Arts & Crafts Textures Vol. 1 incl. DVD [Arkivia Books] DVD Incl.
From ART & CRAFTS to LIBERTY,
from LIBERTY to ART DECO
Change through mutation, change through breaking IMPRESSIONISM and VICTORIAN DECORATIVE expressed in large part by & CRAFTs are two faces of the same need to change the vision of the stereotype of verism. The first through the breaking every design and the sheer visual sensation, the second every detail schematic way, closer to the possibilities realization of artisanal in a They seem to proc and production gives to be antipodal but simplest answers that both PAINTING and DESIGN further the same problem and the will to change. These two starting points mark the same development of each of the two disciplines, with the same sentiment and the search to free themselves from the classic schemes and to find a freedom of expression never known before.
Painting proceeds through many is M s. and many incredible figurative hypotheses while
design finds the syntheses of nature closer to production needs, embracing geometry and
abandoning naturalism first by ordering into rigid patterns the natural multiplicity and
ARTS & Then, channelling the naturalistic development in curved, soft and eye-pleasing forms,
the design becomes ART NOUVEAU
Finally, geometry takes over, frees itself from naturalism and produces simpler and more
elegant forms without the need to be similar to nature while following the same precepts of order, symmetry, regularity, summarizing the too many naturalistic details.
Design becomes ART DECO.
Returning to the beginning, or to the theme of the drawings of this book, after the second
half of the eighteenth century there was an attempt to link up to medieval and gothic traditions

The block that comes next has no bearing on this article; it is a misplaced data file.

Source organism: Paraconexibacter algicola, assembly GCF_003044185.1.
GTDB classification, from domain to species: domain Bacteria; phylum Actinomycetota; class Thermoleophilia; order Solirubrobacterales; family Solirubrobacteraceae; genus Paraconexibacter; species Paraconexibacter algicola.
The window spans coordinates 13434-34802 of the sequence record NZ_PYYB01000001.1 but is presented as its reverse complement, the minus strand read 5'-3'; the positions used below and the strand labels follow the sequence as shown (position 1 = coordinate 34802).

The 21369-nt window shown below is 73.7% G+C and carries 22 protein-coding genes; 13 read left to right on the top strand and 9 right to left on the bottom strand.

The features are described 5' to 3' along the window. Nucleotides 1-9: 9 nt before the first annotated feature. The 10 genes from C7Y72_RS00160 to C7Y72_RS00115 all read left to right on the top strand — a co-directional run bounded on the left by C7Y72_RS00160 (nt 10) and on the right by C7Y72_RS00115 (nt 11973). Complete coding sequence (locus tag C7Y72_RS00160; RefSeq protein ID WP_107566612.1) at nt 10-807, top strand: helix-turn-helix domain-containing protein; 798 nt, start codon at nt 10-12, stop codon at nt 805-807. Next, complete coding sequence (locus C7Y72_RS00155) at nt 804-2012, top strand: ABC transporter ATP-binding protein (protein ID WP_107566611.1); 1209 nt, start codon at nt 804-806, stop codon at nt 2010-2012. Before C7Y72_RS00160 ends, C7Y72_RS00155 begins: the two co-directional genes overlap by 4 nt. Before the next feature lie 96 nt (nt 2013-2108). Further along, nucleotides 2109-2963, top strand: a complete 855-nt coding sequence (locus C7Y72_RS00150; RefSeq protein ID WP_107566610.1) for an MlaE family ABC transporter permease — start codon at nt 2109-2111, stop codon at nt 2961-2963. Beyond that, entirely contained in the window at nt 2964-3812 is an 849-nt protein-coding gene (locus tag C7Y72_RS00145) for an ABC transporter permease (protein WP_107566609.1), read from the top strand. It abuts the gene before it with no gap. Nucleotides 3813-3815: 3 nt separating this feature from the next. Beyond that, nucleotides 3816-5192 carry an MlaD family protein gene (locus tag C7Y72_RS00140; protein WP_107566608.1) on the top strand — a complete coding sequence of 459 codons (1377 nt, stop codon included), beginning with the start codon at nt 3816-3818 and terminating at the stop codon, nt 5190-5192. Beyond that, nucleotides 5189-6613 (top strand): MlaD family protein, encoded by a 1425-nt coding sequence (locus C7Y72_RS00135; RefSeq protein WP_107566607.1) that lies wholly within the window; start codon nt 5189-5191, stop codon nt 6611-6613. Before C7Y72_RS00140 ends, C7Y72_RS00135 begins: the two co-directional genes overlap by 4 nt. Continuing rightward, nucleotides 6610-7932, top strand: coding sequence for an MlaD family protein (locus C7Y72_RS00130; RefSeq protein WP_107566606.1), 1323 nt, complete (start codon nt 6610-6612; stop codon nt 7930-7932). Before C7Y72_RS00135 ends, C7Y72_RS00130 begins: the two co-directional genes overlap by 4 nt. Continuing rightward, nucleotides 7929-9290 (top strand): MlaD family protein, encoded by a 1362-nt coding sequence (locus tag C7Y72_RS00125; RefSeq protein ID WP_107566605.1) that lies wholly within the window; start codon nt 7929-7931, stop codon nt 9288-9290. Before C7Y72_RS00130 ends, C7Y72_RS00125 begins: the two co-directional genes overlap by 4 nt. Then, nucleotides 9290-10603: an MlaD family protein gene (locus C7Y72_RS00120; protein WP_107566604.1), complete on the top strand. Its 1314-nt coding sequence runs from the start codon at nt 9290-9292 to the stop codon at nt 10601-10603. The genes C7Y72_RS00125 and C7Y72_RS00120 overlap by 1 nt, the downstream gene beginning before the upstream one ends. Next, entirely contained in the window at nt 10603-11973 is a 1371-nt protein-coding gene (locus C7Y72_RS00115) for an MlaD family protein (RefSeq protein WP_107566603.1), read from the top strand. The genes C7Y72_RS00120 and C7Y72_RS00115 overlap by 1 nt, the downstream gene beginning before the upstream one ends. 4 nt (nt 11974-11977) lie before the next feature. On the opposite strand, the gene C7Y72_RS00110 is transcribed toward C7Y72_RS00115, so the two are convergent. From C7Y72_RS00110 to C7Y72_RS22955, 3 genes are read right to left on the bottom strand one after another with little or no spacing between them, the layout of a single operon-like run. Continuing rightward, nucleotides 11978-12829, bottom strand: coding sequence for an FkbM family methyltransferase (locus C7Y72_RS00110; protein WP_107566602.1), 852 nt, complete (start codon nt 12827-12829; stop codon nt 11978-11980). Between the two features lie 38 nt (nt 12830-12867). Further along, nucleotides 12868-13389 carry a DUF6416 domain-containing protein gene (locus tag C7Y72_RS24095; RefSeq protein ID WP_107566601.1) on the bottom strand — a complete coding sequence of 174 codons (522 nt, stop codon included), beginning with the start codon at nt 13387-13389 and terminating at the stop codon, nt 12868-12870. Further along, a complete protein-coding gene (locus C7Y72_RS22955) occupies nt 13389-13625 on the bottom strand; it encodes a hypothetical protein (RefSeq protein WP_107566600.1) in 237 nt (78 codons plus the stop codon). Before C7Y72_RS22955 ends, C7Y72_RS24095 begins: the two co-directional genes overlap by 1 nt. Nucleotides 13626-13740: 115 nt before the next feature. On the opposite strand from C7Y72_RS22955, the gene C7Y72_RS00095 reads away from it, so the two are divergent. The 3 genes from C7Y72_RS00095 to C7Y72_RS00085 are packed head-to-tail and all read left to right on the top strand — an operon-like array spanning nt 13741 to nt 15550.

through the PRERAFFAELITES for painting and ARTS & CRAFTs regarding design
The intent is to safeguard the manual quality values that are beginning to be lost with the use of new machines, but at the same time, the popular demand for new products is growing. This led to a basic at the same time, greater consumption of goods within the reach of many growing but it was feared that industrialization would lead to lower quality and the values of good craftsmen and artists would be lost. Socialist ideas take hold and more people feel the right to have and the first factories using the new machines begin to churn out low-cost products with the obvious loss of quality to which they were accustomed. William Morris and his ARTS & CRAFTS associates profess these craftsmanship ideas, but in fact, they design products
that suit machines and use them in their business.
They were among the first designers in the modern sense of the term and now appreciate their work and the development they have given to design. order to be able to use and dispose of many of their works have decided to redesign them with modern vectorial means, mainly designs of William MORRIS, while aware that the original quality cannot be achieved. So they will be available to a greater number of people and will be remembered even more for their artistic and decorative value.